Perhaps you could see a man with a camera slung over his shoulders walking around in the night befriending those who are the outcastes and immortalizing them with his words and his flash.



    Wintness | World Press Photo

    Colin Pantall


    For Soham Gupta, the prevailing emotion in the pictures he made of Kolkata was anger. His images of those left behind by Kolkata’s development (see Alejandro Cartagena’s take on the damage that development can do in my previous article) are emotional, raw and designed to shock. What possibly takes them beyond shock images is the fact that they are of a place, that they tie into its history and the emotion they channel comes from the city itself. Still, they are very difficult pictures (and I’m still not entirely sure what to make of them) that come from Gupta’s engagement with the city he lives in, and the anger and frustration he feels at the way the poor, the sick, and the mentally ill have been deserted by India’s ‘Shining’.

    It’s a desertion that is tremendously difficult to photograph, particularly because the people he features are so marginal, but also because Gupta is connecting these faces to a broader post-colonial view of Kolkata and its uneven development.
    “My pictures are angry pictures,” he tells me in a WhatsApp conversation from his home in Kolkata.
    “It’s like punching the wall. I want to shake up the people [who] are living in their comfort zone. I want to shake their world and show them that this is also a world that exists and it’s not that far away from their world. It’s in the same city but different.
    People don’t acknowledge their existence, they don’t look at them, they don’t care. They are not the vote banks for politicians so you don’t need to do anything for them. It’s very sad.”
    Part of Gupta’s aim was simply to make the people he photographs visible. It’s not much of a challenge, but it was an achievable one in a city where derelict land is valued for its real-estate potential, while the people who once lived there are not.

    “They used to live near the stations and transportation centres. That’s how it started. That’s how I got to meet them. They are communities that are always moving, they are always in flux. Right now there are fewer people around. On the one hand that’s a good sign, but on the other it’s to do with gentrification. It’s not that the problem of homelessness is being solved, it’s that it’s being moved, it’s being made invisible. A few years ago I made a project of people living under the Howrah Bridge. The people are not there any more. They haven’t been housed, they’ve been moved to the peripheries.”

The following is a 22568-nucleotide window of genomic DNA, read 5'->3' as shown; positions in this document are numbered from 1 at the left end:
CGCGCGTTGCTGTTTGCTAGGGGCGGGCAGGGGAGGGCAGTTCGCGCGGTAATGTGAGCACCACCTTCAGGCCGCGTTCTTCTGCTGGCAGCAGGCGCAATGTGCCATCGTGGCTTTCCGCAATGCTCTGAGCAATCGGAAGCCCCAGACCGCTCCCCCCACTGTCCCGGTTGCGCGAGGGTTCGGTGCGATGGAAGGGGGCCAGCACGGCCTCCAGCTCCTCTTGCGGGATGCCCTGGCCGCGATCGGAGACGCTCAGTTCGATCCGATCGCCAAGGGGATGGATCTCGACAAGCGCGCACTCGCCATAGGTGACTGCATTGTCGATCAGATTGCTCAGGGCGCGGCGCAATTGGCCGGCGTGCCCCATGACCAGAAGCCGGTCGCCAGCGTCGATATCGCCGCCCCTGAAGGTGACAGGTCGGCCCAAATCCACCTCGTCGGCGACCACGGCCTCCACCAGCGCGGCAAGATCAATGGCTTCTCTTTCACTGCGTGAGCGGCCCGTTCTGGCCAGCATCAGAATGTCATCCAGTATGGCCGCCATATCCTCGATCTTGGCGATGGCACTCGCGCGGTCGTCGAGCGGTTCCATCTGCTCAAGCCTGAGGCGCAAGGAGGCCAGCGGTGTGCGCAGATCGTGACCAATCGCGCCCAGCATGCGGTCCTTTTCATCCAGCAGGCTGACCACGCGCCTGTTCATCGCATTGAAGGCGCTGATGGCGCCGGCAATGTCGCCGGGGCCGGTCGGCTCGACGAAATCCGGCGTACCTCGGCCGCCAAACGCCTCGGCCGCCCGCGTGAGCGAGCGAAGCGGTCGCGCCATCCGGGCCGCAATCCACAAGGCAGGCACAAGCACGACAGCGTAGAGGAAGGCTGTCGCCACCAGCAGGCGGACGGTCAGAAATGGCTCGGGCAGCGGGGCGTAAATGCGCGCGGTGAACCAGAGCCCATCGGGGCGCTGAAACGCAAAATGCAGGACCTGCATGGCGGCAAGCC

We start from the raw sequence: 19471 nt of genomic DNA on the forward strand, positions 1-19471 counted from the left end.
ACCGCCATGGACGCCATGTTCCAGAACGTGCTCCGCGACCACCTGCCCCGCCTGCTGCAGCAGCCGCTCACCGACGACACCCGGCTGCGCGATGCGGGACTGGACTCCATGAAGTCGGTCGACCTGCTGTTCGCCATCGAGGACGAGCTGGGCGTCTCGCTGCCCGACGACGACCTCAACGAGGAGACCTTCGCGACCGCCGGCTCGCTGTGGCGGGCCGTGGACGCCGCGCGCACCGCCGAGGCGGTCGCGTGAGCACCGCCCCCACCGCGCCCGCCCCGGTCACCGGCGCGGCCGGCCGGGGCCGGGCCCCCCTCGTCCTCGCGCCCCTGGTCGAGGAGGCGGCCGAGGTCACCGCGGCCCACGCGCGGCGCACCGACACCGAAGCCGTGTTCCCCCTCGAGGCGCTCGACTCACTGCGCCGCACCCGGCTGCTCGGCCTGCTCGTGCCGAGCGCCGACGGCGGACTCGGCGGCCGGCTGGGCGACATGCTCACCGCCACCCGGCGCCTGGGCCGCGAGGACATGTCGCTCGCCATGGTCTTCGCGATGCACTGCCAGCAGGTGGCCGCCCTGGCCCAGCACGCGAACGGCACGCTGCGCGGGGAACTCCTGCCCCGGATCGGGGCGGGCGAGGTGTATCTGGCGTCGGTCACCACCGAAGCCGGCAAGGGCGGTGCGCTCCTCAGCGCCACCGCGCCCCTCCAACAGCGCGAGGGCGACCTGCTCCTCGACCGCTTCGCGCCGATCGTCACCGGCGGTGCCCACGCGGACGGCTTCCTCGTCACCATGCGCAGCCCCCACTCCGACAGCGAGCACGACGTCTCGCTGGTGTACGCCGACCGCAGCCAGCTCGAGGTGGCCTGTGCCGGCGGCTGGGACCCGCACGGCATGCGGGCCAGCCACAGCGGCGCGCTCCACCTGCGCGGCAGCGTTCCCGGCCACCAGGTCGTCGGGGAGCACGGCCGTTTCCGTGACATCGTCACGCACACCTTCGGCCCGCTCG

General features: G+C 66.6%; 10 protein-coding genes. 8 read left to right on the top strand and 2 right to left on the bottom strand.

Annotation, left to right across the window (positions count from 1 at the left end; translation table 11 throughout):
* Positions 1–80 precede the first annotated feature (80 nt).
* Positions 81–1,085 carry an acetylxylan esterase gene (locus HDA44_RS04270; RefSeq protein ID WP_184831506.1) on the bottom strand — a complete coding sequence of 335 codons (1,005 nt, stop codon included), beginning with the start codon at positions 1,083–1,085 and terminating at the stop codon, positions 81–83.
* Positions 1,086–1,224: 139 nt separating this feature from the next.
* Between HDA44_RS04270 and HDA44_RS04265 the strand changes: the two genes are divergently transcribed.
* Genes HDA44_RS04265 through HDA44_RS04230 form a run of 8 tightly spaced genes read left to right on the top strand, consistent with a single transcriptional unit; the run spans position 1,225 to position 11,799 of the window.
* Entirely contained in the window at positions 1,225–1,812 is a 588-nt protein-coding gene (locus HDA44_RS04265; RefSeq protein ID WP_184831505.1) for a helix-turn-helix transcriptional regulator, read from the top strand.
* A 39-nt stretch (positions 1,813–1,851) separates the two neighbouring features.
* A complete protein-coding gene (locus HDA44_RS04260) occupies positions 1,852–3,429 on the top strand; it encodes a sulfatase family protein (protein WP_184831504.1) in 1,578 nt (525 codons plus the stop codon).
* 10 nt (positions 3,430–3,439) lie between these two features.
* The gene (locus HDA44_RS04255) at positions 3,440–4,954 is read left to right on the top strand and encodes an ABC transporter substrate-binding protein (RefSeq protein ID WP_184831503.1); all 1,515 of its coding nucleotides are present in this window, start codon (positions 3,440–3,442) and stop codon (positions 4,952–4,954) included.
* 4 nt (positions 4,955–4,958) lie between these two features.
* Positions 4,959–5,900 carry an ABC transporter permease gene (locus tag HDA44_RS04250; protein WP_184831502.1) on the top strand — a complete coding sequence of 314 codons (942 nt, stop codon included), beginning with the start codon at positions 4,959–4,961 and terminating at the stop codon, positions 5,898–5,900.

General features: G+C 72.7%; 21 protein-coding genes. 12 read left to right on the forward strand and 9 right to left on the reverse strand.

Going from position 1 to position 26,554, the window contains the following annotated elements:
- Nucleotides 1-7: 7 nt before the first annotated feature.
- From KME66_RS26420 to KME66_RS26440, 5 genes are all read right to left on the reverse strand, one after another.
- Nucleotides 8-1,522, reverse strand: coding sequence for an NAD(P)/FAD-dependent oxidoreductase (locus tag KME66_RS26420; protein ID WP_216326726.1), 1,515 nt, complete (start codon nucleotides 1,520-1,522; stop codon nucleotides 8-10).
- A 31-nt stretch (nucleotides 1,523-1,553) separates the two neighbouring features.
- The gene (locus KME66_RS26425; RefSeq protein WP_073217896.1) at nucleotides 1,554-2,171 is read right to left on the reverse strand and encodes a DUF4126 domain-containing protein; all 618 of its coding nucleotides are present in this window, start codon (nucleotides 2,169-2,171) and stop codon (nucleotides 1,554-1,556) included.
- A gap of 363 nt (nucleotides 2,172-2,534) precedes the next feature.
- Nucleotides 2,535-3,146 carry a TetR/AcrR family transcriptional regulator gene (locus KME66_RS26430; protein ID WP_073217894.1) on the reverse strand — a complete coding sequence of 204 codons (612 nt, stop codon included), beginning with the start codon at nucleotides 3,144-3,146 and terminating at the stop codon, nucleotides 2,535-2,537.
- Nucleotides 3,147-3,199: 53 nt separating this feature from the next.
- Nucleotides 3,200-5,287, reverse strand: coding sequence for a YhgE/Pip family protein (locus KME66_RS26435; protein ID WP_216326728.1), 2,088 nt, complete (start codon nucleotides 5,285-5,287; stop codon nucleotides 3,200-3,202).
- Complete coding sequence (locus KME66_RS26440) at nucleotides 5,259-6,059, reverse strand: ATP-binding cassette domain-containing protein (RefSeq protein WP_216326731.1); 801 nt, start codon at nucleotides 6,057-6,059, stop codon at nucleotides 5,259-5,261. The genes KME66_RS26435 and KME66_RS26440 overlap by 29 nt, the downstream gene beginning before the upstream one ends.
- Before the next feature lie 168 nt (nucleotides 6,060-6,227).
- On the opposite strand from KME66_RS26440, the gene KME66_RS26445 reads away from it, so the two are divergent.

The dilemma for Gupta, who showed at the Venice Biennale earlier this year, is the question of who these pictures are for. In some ways, they are local pictures made for a local audience. As soon as they move outside Kolkata they become commodified for middle-class consumption, shock pictures that lose the historical and developmental context that is central in Gupta’s intent. It’s a truism that applies to newspapers as well as awards and galleries, with the whole question of who is looking at the pictures, and who is showing the pictures and what their interests are coming under some scrutiny. The solution, of course, is not to show the images in those publications, submit them to those awards or show them in those galleries. Not many people do that, and if they do you haven’t seen their pictures.
    “There are two sides to this work. On one side it’s about these people’s suffering, about their rotting away on the streets of Kolkata, on the other side it’s how I see my life, the prime of my life. It’s for my own understanding of how I see the world.
    Most of these people develop mental illness over time and because getting treatment is very difficult, they leave the home. Or if they are women and being abused they might get kicked out and then they end up living on the street. And that’s where the problems begin.
    I’m not an outsider in some ways, but in other ways I am an outsider. And they are outsiders. Mental illness is a big stigma in India and I experienced that so there’s a lot of anger in me so that finds a way of being expressed in my photography. I empathise with them and I see myself in them.”
    That anger and empathy comes out in short stories that Gupta writes to accompany his images. They tell of sick ‘madmen’ shitting their guts out on Kolkata roadsides, of aging prostitutes, a woman who fled the rapes and beatings she experienced as a domestic worker in the countryside for something even worse, of a city where people go to die unnoticed and unmissed by the people who drive by in big cars.

    These stories provide occasional solaces, touches of kindness amidst the lynching, the violence and the personal insults. This mixture of harshness and kindness Gupta traces back to the dark history of Kolkata, in particular the way in which starvation and destitution were normalized in the city through British-engineered famines.
    “The Bengal famine was vitally important. Winston Churchill diverted all the crops to all the armies fighting Hitler and Japan. People talk about giving lives for the sake of war, but Calcutta (as it was then named) and Bengal lost millions of lives because food was diverted to allied troops. When Churchill was asked about this man-made famine, he said Indian people breed like rabbits and that’s what happens to people who breed like rabbits.
    And in 1943, when Japan was really close to capturing Calcutta all the crops in the region were burnt by British forces. That’s why Kolkata has seen so much poverty. All the people in the villages who had their crops burnt either died or were forced to move to Calcutta to survive. My own family used to give rice and starch to the starving people who had arrived in the city. Every day there would be a queue of people lining up to get food.”